For any one-to-one function     $\text{\hspace{0.17em}}f\left(x\right)=y,\text{\hspace{0.17em}}$ a function $\text{\hspace{0.17em}}{f}^{-1}\left(x\right)\text{\hspace{0.17em}}$ is an inverse function    of $\text{\hspace{0.17em}}f\text{\hspace{0.17em}}$ if $\text{\hspace{0.17em}}{f}^{-1}\left(y\right)=x.\text{\hspace{0.17em}}$ This can also be written as $\text{\hspace{0.17em}}{f}^{-1}\left(f\left(x\right)\right)=x\text{\hspace{0.17em}}$ for all $\text{\hspace{0.17em}}x\text{\hspace{0.17em}}$ in the domain of $\text{\hspace{0.17em}}f.\text{\hspace{0.17em}}$ It also follows that $\text{\hspace{0.17em}}f\left({f}^{-1}\left(x\right)\right)=x\text{\hspace{0.17em}}$ for all $\text{\hspace{0.17em}}x\text{\hspace{0.17em}}$ in the domain of $\text{\hspace{0.17em}}{f}^{-1}\text{\hspace{0.17em}}$ if $\text{\hspace{0.17em}}{f}^{-1}\text{\hspace{0.17em}}$ is the inverse of $\text{\hspace{0.17em}}f.\text{\hspace{0.17em}}$

The notation ${f}^{-1}$ is read $\text{“}f$ inverse.” Like any other function, we can use any variable name as the input for ${f}^{-1},$ so we will often write $\text{\hspace{0.17em}}{f}^{-1}\left(x\right),$ which we read as $“f$ inverse of $x.”$ Keep in mind that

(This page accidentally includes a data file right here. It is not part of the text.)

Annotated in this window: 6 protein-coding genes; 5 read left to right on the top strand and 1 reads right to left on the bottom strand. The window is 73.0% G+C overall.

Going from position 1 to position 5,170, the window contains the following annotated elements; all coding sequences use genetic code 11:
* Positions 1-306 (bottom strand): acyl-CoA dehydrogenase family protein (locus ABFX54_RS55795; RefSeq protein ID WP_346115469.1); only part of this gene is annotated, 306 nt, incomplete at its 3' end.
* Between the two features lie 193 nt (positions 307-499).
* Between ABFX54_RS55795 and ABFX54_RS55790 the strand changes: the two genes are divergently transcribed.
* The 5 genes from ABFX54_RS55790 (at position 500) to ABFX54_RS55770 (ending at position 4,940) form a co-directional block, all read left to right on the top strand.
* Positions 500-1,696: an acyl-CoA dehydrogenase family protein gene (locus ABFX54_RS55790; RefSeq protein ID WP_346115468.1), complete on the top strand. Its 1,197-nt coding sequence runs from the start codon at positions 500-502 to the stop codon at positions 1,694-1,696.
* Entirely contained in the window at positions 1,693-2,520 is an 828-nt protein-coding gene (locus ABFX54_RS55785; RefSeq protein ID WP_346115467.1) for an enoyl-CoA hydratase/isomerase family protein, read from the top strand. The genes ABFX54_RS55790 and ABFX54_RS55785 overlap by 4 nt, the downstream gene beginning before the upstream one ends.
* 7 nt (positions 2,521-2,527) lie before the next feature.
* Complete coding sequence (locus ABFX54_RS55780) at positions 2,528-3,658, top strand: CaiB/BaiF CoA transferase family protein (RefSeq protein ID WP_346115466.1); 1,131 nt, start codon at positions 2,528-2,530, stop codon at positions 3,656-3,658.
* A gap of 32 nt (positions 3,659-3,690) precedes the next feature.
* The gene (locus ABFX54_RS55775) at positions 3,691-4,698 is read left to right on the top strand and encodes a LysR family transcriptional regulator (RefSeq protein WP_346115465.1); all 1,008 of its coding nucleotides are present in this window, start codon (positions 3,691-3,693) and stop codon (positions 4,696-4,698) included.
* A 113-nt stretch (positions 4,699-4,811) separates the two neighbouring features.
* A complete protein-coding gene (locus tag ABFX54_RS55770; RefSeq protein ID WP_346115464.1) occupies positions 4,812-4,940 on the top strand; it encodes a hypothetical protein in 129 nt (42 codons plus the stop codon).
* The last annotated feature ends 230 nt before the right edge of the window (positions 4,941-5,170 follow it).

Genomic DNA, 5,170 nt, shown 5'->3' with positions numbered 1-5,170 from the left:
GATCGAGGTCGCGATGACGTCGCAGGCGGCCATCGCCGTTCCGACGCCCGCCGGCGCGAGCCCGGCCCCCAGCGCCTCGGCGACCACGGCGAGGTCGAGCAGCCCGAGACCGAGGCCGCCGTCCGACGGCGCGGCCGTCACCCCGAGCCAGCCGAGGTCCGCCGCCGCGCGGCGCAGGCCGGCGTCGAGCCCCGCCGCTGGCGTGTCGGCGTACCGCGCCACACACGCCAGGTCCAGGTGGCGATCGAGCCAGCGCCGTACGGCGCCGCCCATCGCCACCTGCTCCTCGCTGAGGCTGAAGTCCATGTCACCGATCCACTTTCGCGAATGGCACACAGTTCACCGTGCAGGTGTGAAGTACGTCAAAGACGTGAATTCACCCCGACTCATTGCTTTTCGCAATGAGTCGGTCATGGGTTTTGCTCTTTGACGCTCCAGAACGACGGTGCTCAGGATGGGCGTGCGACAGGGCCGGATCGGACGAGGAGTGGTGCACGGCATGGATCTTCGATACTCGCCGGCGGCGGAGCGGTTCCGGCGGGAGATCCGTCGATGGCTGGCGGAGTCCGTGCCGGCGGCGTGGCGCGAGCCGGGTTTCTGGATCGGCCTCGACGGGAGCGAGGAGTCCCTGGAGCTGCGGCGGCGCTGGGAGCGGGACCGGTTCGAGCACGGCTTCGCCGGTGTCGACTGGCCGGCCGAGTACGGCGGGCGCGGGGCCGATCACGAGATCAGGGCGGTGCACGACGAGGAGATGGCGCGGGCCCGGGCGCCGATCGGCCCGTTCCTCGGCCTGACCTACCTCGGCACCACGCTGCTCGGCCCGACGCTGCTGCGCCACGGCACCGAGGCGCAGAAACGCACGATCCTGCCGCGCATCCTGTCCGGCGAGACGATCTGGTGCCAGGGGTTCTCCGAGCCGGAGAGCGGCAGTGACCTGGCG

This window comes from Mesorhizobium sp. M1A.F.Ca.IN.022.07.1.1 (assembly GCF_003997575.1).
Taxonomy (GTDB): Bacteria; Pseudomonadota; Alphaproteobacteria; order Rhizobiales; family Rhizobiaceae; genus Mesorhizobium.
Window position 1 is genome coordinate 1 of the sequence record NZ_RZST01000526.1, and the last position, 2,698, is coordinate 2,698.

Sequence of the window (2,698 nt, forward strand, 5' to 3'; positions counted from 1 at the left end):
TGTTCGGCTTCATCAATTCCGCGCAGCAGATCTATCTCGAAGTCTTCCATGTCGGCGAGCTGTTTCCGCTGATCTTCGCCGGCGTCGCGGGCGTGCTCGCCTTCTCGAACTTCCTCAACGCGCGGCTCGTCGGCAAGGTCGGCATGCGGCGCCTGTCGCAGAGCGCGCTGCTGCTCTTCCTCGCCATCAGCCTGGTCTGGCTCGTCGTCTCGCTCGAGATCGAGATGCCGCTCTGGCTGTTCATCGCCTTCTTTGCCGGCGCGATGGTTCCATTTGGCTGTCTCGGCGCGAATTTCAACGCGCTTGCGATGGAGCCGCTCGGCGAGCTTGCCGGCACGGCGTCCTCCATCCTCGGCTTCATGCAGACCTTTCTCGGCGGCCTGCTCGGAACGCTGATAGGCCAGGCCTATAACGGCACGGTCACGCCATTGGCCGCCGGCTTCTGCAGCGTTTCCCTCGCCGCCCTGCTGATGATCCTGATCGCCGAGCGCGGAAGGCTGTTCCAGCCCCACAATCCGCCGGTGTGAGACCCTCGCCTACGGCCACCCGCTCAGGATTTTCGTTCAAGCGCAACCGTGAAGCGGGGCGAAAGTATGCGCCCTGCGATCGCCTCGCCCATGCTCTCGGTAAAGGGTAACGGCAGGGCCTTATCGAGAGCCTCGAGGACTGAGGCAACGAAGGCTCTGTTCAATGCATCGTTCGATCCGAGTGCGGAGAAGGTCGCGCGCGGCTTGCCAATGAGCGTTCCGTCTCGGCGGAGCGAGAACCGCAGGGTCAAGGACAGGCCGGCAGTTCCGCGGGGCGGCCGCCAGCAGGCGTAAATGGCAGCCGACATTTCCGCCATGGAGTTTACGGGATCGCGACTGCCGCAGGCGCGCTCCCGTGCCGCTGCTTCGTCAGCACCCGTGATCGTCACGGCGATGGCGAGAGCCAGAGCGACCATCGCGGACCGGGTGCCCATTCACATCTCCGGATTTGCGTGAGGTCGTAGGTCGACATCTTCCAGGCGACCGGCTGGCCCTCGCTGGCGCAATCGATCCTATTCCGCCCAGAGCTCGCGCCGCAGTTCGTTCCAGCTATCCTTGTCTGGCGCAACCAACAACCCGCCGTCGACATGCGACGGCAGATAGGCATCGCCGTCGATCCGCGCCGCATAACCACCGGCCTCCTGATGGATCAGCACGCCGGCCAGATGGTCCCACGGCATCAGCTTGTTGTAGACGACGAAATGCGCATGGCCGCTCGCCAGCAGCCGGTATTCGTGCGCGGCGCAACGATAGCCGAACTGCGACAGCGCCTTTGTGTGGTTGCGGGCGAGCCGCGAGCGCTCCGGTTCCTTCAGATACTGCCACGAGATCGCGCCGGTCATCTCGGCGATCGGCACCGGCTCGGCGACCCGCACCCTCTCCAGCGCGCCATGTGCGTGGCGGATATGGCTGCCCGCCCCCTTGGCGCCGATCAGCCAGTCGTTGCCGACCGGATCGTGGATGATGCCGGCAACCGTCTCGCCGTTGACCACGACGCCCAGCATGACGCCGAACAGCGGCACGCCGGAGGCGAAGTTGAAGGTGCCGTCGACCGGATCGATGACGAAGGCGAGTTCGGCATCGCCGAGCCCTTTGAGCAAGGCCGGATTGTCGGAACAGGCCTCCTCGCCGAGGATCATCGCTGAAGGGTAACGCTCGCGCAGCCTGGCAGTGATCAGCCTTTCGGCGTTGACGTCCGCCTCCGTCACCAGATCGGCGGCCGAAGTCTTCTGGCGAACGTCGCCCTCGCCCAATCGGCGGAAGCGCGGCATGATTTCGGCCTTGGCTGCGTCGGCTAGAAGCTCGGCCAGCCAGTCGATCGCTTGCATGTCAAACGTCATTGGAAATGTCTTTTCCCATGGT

${f}^{-1}\left(x\right)\ne \frac{1}{f\left(x\right)}$

and not all functions have inverses.

## Identifying an inverse function for a given input-output pair

If for a particular one-to-one function $\text{\hspace{0.17em}}f\left(2\right)=4\text{\hspace{0.17em}}$ and $\text{\hspace{0.17em}}f\left(5\right)=12,\text{\hspace{0.17em}}$ what are the corresponding input and output values for the inverse function?

The inverse function reverses the input and output quantities, so if

Alternatively, if we want to name the inverse function $\text{\hspace{0.17em}}g,\text{\hspace{0.17em}}$ then $\text{\hspace{0.17em}}g\left(4\right)=2\text{\hspace{0.17em}}$ and $\text{\hspace{0.17em}}g\left(12\right)=5.$

Given that $\text{\hspace{0.17em}}{h}^{-1}\left(6\right)=2,\text{\hspace{0.17em}}$ what are the corresponding input and output values of the original function $\text{\hspace{0.17em}}h?\text{\hspace{0.17em}}$